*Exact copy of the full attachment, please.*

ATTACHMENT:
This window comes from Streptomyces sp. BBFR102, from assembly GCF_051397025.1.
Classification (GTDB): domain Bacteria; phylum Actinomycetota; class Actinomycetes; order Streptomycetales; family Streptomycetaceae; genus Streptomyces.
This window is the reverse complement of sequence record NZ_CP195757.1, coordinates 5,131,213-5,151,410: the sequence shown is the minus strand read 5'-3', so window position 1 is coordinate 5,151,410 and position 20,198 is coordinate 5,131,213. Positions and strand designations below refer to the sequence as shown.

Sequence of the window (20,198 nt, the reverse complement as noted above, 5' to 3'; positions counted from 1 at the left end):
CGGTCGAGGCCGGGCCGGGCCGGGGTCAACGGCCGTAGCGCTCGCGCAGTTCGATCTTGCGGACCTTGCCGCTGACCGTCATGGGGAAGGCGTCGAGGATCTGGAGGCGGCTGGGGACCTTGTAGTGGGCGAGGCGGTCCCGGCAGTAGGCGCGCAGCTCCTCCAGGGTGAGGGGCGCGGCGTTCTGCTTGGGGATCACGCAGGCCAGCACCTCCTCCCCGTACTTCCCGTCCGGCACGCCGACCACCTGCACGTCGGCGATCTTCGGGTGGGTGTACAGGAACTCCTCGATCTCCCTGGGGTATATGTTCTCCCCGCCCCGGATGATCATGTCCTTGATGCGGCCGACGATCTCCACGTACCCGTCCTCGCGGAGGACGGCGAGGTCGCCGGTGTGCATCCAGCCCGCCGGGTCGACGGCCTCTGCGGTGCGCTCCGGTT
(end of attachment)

This window comes from Streptomyces sp. BBFR102, from assembly GCF_051397025.1.
Classification (GTDB): domain Bacteria; phylum Actinomycetota; class Actinomycetes; order Streptomycetales; family Streptomycetaceae; genus Streptomyces.
This window is the reverse complement of sequence record NZ_CP195757.1, coordinates 5,131,213-5,151,410: the sequence shown is the minus strand read 5'-3', so window position 1 is coordinate 5,151,410 and position 20,198 is coordinate 5,131,213. Positions and strand designations below refer to the sequence as shown.

Sequence of the window (20,198 nt, the reverse complement as noted above, 5' to 3'; positions counted from 1 at the left end):
CGGTCGAGGCCGGGCCGGGCCGGGGTCAACGGCCGTAGCGCTCGCGCAGTTCGATCTTGCGGACCTTGCCGCTGACCGTCATGGGGAAGGCGTCGAGGATCTGGAGGCGGCTGGGGACCTTGTAGTGGGCGAGGCGGTCCCGGCAGTAGGCGCGCAGCTCCTCCAGGGTGAGGGGCGCGGCGTTCTGCTTGGGGATCACGCAGGCCAGCACCTCCTCCCCGTACTTCCCGTCCGGCACGCCGACCACCTGCACGTCGGCGATCTTCGGGTGGGTGTACAGGAACTCCTCGATCTCCCTGGGGTATATGTTCTCCCCGCCCCGGATGATCATGTCCTTGATGCGGCCGACGATCTCCACGTACCCGTCCTCGCGGAGGACGGCGAGGTCGCCGGTGTGCATCCAGCCCGCCGGGTCGACGGCCTCTGCGGTGCGCTCCGGTT